After an investigation process that dragged on for years, the Securities and Exchange Board of India (Sebi) on Tuesday released a comprehensive set of orders on the National Stock Exchange (NSE) co-location controversy. The regulator said there was no evidence of fraud committed by the NSE, but the exchange did not exercise adequate due diligence while selecting its trading architecture, thereby creating an environment in which information dissemination was asymmetric. The exchange has also been indicted for “bad governance”, and criticised for its inconsistent “dark fibre” policy. The punishment has been severe: The exchange has been debarred from accessing the capital market for six months and asked to pay over Rs 1,000 crore in investor education. The regulator has also punished multiple individuals, who are current or former NSE
executives, including two former managing directors. Sebi has also debarred Delhi-based OPG Securities
from accessing the capital markets for five years, denied it the right to enrol new clients, and fined it Rs 15.57 crore for securing unfair access to the NSE’s systems. The regulator has further directed the NSE
to overhaul its algorithmic trading systems and co-location processes and to subject these to regular systemic audits. Several service providers and advisers to the NSE
have been indicted, and debarred from working in market-related areas. (One of these advisors, Ajay Shah, is a columnist with Business Standard.
This is, by far, the most stringent order issued by Sebi. Indeed, the case was so complex and multi-dimensional that the regulator issued five separate sets of orders, covering different aspects of the case. It has determined that the tick-by-tick co-location system deployed by the NSE allowed discriminatory access to several brokers. It has also determined large conflicts of interest with advisers who were given access to confidential data, which allowed them to develop algorithmic trading software that could be used for personal gains. The regulator has directed the NSE to start legal proceedings against these advisers. The orders will not affect the daily functioning of the NSE, which will be a relief to the ordinary investor. In any case, the exchange is under a new regime now. But it is possible that there will be legal challenges.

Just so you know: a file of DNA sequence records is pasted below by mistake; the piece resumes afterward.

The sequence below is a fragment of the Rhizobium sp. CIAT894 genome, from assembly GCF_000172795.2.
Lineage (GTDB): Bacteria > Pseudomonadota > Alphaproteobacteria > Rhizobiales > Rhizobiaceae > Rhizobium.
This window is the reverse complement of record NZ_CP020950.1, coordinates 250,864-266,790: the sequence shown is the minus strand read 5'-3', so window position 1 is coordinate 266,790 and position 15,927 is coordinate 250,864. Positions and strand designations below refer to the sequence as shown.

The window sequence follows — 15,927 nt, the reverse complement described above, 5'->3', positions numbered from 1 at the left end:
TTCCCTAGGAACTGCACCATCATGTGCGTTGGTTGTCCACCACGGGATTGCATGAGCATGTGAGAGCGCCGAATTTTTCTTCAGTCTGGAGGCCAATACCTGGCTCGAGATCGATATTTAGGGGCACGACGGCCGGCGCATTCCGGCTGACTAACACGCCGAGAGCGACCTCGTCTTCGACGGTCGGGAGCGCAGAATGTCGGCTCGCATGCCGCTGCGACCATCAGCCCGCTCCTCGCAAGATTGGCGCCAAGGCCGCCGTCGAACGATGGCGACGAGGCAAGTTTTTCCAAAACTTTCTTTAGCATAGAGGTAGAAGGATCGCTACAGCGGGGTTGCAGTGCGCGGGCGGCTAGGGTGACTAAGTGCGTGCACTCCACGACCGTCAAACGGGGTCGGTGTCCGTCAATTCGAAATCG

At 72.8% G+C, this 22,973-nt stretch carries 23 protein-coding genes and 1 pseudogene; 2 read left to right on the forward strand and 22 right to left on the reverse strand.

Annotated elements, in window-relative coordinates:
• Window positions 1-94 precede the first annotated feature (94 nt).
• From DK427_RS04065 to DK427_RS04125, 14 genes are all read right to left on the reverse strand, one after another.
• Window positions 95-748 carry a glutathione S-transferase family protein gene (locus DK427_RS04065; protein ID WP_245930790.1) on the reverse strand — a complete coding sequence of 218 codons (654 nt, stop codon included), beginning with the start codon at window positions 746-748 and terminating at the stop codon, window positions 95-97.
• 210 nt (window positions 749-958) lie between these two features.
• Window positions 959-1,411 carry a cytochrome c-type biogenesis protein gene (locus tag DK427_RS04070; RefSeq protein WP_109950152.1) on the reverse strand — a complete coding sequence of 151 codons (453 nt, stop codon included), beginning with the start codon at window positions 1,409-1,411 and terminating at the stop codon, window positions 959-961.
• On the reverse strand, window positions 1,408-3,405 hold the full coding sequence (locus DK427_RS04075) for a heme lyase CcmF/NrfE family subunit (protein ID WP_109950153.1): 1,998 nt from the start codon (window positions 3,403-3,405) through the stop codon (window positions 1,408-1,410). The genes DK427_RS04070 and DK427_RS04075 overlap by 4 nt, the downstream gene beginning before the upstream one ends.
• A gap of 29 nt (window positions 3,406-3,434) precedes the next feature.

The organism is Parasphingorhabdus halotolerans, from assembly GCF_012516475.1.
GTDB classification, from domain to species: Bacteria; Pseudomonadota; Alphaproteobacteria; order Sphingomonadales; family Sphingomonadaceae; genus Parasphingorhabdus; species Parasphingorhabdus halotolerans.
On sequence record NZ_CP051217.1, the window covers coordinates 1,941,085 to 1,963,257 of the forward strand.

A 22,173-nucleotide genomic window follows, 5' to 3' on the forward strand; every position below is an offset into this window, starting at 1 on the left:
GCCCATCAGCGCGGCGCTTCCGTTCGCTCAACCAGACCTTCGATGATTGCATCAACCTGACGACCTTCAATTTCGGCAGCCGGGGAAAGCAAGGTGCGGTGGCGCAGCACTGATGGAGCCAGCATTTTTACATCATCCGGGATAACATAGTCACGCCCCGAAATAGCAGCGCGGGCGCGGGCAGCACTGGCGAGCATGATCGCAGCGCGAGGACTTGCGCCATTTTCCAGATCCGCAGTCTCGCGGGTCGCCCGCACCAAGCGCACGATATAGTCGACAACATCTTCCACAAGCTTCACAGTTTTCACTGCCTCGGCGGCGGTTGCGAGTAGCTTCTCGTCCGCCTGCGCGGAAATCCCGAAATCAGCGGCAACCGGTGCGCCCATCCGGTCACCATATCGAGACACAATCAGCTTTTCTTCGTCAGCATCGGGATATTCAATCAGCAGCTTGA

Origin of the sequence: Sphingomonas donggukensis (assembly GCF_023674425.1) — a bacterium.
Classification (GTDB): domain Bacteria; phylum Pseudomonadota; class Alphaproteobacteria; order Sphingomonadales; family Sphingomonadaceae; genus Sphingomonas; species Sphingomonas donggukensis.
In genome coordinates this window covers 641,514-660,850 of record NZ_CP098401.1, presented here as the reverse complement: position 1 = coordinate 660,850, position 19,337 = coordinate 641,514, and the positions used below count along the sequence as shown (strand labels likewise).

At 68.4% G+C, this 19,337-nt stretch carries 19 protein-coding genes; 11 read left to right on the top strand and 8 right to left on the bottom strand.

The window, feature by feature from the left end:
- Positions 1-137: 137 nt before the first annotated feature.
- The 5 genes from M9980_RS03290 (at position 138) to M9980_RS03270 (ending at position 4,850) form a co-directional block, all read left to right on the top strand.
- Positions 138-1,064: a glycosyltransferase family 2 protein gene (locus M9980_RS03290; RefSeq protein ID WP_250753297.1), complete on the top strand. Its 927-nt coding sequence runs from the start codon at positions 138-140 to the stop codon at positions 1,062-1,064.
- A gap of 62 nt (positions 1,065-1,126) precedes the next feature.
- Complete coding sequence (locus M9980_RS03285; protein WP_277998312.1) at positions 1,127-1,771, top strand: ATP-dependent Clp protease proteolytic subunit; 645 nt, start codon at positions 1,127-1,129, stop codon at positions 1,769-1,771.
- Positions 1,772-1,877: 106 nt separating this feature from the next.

Policy issues arising from the increasing use of algorithmic trading systems and from the use of co-location processes are highly complex. Similar problems have arisen elsewhere as financial exchanges have deployed new technology. Co-location (setting up trading terminals in the same physical space as the exchanges’ servers), along with the use of dark fibre (dedicated cable lines transmitting only exchange data), gives users a significant advantage in data-access, especially in an era where AI-based algorithmic trading systems can exploit milli-seconds. While traders will pay more for such services, it also creates an asymmetric information environment. Regulators and exchanges have to work out a robust policy to oversee this and prevent abuse. There are increasing volumes of algorithmic trading on India’s financial exchanges. These orders demonstrate the regulator has developed a grasp of the technology and policy issues and it is willing to crack the whip to ensure an equitable environment. However, Sebi will have to evolve to stay abreast of changes in technology to cope with inevitable future changes.